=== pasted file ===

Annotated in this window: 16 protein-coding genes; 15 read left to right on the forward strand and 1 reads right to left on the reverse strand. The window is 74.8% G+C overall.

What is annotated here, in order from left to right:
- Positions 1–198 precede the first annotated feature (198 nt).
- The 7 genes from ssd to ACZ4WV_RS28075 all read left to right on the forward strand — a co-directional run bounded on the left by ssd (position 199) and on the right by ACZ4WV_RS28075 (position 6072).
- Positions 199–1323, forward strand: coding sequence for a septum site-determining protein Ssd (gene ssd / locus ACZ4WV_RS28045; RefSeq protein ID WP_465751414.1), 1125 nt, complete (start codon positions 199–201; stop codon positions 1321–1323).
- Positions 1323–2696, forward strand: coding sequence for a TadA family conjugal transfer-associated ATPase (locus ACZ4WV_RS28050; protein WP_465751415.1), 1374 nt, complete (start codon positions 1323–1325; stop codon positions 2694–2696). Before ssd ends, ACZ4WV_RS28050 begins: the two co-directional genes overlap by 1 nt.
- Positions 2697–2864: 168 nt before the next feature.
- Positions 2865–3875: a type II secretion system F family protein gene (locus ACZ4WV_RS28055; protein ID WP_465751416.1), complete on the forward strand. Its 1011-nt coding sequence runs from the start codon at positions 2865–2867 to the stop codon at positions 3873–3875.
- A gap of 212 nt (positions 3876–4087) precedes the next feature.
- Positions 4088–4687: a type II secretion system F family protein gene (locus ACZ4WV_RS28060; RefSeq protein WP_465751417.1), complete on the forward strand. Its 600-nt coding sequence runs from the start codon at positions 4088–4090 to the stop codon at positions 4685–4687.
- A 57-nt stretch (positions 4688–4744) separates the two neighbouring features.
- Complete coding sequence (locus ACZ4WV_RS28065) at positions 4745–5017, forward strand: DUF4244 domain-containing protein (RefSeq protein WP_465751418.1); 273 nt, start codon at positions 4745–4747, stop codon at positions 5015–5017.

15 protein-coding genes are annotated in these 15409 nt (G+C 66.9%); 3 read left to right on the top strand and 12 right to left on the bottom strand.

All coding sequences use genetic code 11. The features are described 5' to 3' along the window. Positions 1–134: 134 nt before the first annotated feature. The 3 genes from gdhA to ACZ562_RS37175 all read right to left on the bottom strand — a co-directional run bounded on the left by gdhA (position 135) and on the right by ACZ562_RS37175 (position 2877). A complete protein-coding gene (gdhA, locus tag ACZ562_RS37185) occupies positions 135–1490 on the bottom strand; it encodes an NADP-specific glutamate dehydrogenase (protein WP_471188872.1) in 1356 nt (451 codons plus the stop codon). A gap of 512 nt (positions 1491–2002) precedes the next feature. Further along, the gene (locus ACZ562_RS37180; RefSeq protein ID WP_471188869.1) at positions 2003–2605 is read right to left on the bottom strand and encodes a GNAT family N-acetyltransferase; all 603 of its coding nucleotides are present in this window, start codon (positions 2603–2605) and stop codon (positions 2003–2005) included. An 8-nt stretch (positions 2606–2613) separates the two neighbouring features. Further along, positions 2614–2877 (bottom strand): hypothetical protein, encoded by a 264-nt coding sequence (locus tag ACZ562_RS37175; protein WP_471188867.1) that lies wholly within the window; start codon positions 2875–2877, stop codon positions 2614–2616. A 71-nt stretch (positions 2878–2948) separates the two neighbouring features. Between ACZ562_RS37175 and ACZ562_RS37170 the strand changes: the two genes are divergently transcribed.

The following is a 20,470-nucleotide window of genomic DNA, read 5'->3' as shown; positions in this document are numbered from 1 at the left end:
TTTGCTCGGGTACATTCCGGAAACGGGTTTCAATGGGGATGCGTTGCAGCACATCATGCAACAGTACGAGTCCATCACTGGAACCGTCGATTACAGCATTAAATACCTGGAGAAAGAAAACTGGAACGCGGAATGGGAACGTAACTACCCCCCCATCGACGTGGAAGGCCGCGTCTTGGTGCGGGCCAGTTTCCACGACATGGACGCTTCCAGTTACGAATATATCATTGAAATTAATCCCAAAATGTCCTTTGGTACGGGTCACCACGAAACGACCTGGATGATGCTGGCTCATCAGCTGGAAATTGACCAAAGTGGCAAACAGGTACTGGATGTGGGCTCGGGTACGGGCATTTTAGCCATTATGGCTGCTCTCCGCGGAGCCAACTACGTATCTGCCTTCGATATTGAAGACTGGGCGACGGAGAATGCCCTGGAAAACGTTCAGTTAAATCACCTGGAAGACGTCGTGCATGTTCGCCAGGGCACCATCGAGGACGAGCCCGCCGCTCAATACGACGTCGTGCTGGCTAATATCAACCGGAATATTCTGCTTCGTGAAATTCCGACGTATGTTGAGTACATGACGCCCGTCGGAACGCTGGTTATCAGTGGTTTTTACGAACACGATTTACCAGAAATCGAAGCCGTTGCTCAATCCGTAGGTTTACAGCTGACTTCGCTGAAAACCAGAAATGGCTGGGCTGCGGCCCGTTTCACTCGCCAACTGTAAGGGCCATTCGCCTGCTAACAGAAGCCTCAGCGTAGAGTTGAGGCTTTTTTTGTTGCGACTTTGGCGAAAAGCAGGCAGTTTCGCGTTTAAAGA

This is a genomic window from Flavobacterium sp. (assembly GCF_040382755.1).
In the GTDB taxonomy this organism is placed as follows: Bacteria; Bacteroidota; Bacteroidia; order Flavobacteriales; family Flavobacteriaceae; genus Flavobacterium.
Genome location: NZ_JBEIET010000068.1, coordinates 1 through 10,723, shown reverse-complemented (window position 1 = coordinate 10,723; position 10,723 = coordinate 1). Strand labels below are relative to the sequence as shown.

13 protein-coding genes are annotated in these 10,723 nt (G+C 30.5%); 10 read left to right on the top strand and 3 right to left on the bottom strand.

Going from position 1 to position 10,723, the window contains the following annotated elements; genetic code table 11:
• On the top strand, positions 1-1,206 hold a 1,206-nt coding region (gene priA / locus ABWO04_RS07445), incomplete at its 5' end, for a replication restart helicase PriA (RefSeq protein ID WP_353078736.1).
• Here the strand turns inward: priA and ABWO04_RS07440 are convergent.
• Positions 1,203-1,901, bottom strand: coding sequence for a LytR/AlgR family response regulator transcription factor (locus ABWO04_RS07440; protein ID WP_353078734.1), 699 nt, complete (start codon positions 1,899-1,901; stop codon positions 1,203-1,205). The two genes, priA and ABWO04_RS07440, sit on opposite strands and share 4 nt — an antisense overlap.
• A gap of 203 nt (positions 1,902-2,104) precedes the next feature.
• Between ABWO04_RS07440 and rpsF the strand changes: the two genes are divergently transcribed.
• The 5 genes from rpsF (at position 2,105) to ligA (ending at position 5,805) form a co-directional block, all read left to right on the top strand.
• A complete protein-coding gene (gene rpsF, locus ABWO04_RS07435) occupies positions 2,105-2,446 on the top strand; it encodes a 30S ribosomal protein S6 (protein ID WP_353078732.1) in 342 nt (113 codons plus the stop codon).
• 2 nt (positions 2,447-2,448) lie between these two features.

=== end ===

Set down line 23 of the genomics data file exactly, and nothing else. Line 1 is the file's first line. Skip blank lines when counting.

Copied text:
• Here the strand turns inward: priA and ABWO04_RS07440 are convergent.